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But NPR's Joe Palca reports, it is an important, and some say troubling, step on the road to creating life in the laboratory.
JOE PALCA: Many scientists have strong opinions about Craig Venter. But even his detractors will admit, he's a man who thinks big. Venter famously took on the federal government in a race to be the first to sequence the human genome. Now he wants to create life, starting with the four chemical constituents of DNA known as A, T, C and G that make up the genetic code.
VENTER CRAIG: Using those to actually write new chemical software and booting up that software to create new life forms.
PALCA: Venter says there were two enormous hurdles to accomplishing his goals. First, he needed to figure out how to make a very big piece of DNA. Most chemical synthesis techniques stop working when you get to a few thousand letters of DNA.
CRAIG: We wanted to build something close to a million. So, solving all the chemistry has taken much of the last 15 years.
PALCA: The second hurdle was figuring out how to transfer such a large chunk of DNA into a cell without breaking it.
CRAIG: DNA becomes very brittle in large pieces.
PALCA: Once they solved that, they needed the transplanted DNA to switch on, start running the show inside the cell. That last step turned out to be harder than Venter thought it would be. This is what he told me last June when I was working on a project for the National Academy Keck Futures Initiative.
CRAIG: Until we have a living organism totally derived from that genetic code, we won't have achieved the first synthetic cell.
PALCA: Now, nearly a year later...
CRAIG: We're here today to announce the first synthetic cell.
PALCA: At a news conference, Venter said he had succeeded in putting synthetic DNA into a cell and getting that cell to grow and divide, passing its synthetic genes on from one generation to the next.
JAMES COLLINS: I don't actually think that this work represents the creation of an artificial life form.
PALCA: James Collins a synthetic biologist at Boston University.
COLLINS: So the genome is a stitched-together copy of the DNA of an organism that exists in nature.
PALCA: The genome the Venter team started with was from a living cell. Collins says making a precise copy of all that cell's DNA, moving it to a cell from a different species and getting it to start working, it's a marvelous achievement, but it's not creating new life.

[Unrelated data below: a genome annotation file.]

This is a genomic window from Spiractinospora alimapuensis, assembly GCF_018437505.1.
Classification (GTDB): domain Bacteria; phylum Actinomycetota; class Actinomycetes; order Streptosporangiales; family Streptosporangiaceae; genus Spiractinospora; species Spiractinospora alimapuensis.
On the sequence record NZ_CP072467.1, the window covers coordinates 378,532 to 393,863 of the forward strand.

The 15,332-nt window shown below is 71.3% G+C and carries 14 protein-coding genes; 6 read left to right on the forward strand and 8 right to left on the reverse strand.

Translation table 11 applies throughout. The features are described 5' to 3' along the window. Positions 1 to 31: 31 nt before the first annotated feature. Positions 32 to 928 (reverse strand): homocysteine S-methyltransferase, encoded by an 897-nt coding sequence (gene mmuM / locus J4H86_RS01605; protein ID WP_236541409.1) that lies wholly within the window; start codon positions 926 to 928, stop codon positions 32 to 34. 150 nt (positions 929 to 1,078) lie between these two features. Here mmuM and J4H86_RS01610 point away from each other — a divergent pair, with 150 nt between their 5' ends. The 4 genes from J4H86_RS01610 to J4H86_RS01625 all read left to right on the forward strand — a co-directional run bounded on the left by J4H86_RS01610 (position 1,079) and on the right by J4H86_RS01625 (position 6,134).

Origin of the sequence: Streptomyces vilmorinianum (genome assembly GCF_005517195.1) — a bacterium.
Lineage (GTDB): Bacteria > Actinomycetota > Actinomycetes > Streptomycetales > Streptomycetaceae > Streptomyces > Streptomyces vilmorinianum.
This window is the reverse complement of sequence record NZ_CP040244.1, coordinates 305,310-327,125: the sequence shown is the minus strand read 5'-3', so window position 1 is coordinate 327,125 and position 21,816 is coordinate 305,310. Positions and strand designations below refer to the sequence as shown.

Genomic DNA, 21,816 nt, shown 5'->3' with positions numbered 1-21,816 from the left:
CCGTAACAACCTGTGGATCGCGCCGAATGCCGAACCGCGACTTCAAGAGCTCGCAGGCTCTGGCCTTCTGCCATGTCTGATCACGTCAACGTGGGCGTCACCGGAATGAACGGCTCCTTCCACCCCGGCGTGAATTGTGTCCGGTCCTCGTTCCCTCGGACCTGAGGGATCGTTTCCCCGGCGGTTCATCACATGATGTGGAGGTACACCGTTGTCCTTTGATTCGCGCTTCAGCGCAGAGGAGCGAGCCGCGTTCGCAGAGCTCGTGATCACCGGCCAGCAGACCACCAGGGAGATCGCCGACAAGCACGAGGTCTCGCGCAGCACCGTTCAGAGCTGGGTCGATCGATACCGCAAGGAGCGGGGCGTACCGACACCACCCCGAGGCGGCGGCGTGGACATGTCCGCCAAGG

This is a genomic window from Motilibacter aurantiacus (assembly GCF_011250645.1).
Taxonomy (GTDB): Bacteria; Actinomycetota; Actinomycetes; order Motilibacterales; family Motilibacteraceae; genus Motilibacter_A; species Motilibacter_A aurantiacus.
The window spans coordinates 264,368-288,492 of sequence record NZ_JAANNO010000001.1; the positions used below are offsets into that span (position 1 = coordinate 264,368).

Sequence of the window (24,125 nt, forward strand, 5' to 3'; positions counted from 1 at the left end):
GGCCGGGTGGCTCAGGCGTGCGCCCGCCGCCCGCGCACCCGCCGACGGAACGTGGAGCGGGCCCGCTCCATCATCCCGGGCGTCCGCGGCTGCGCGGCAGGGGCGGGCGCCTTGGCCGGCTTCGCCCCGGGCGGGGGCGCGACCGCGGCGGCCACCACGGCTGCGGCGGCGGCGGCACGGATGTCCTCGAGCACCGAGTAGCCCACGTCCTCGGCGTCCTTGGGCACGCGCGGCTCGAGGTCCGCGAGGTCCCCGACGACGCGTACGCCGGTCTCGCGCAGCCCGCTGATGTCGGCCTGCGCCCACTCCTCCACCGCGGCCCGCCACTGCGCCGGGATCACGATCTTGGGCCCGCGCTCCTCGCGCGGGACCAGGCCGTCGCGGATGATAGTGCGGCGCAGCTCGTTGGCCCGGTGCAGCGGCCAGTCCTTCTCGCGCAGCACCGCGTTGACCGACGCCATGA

COLLINS: We don't know enough biology to create or synthesize life. I think we're far removed from understanding, how would you build a truly artificial genome from scratch?
PALCA: Even so, Venter's accomplishment is bound to raise questions whether the work is morally acceptable. It's a discussion bioethicists have been having for some time.
GREGORY KAEBNICK: It's not as though we've suddenly got to the point that particular moral issues are raised here that weren't already present in the field.
PALCA: Gregory Kaebnick is a scholar at the Hastings Center, a bioethics think tank. Kaebnick says there are two basic concerns about what Venter and others in the new field of synthetic biology are doing. First, that one of these synthetic organisms will escape from the lab and run amok. And, second, whether this kind of work crosses a line where humans start playing God.
KAEBNICK: Up until now, organisms have come into being on their own, as it were. They've evolved on their own.
PALCA: But Kaebnick says Venter's work says that may not longer be the case.
KAEBNICK: And for some that's a troubling development.
PALCA: But for Craig Venter, that's exactly the point of doing this work in the first place.
CRAIG: We decided that writing new biological software and creating new species, we could create new species to do what we want them to do, not what they evolved to do.
PALCA: Joe Palca, NPR News, Washington.
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